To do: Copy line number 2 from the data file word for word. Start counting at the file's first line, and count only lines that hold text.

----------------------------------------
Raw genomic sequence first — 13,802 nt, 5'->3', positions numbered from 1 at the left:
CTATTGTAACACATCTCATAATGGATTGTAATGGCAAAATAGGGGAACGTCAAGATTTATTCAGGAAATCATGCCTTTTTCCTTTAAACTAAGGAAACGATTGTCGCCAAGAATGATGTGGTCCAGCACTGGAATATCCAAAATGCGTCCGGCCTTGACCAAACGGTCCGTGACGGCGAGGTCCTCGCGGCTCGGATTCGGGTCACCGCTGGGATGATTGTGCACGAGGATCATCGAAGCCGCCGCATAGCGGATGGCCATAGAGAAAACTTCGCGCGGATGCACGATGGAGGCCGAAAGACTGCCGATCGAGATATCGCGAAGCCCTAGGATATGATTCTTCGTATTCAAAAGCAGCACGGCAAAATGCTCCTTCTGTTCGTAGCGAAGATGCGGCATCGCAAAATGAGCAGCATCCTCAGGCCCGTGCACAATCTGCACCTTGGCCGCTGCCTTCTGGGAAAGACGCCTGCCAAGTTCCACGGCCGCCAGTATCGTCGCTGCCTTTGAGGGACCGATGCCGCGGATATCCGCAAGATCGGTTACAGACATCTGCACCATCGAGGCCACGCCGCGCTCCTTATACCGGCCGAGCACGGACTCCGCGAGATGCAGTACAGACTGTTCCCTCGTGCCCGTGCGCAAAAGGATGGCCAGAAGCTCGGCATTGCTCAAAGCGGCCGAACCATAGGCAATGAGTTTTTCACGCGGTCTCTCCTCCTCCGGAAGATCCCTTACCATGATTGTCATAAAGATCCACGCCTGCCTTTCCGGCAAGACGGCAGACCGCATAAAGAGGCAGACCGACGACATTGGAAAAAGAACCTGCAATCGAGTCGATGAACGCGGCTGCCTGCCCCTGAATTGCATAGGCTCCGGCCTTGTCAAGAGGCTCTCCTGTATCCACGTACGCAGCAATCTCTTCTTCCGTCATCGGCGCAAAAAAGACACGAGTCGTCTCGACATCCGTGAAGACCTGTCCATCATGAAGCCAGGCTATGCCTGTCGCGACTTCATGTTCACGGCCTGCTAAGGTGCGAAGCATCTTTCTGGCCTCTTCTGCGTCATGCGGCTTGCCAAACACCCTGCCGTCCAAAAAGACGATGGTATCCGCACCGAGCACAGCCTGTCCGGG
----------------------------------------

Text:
CTATTGTAACACATCTCATAATGGATTGTAATGGCAAAATAGGGGAACGTCAAGATTTATTCAGGAAATCATGCCTTTTTCCTTTAAACTAAGGAAACGATTGTCGCCAAGAATGATGTGGTCCAGCACTGGAATATCCAAAATGCGTCCGGCCTTGACCAAACGGTCCGTGACGGCGAGGTCCTCGCGGCTCGGATTCGGGTCACCGCTGGGATGATTGTGCACGAGGATCATCGAAGCCGCCGCATAGCGGATGGCCATAGAGAAAACTTCGCGCGGATGCACGATGGAGGCCGAAAGACTGCCGATCGAGATATCGCGAAGCCCTAGGATATGATTCTTCGTATTCAAAAGCAGCACGGCAAAATGCTCCTTCTGTTCGTAGCGAAGATGCGGCATCGCAAAATGAGCAGCATCCTCAGGCCCGTGCACAATCTGCACCTTGGCCGCTGCCTTCTGGGAAAGACGCCTGCCAAGTTCCACGGCCGCCAGTATCGTCGCTGCCTTTGAGGGACCGATGCCGCGGATATCCGCAAGATCGGTTACAGACATCTGCACCATCGAGGCCACGCCGCGCTCCTTATACCGGCCGAGCACGGACTCCGCGAGATGCAGTACAGACTGTTCCCTCGTGCCCGTGCGCAAAAGGATGGCCAGAAGCTCGGCATTGCTCAAAGCGGCCGAACCATAGGCAATGAGTTTTTCACGCGGTCTCTCCTCCTCCGGAAGATCCCTTACCATGATTGTCATAAAGATCCACGCCTGCCTTTCCGGCAAGACGGCAGACCGCATAAAGAGGCAGACCGACGACATTGGAAAAAGAACCTGCAATCGAGTCGATGAACGCGGCTGCCTGCCCCTGAATTGCATAGGCTCCGGCCTTGTCAAGAGGCTCTCCTGTATCCACGTACGCAGCAATCTCTTCTTCCGTCATCGGCGCAAAAAAGACACGAGTCGTCTCGACATCCGTGAAGACCTGTCCATCATGAAGCCAGGCTATGCCTGTCGCGACTTCATGTTCACGGCCTGCTAAGGTGCGAAGCATCTTTCTGGCCTCTTCTGCGTCATGCGGCTTGCCAAACACCCTGCCGTCCAAAAAGACGATGGTATCCGCACCGAGCACAGCCTGTCCGGG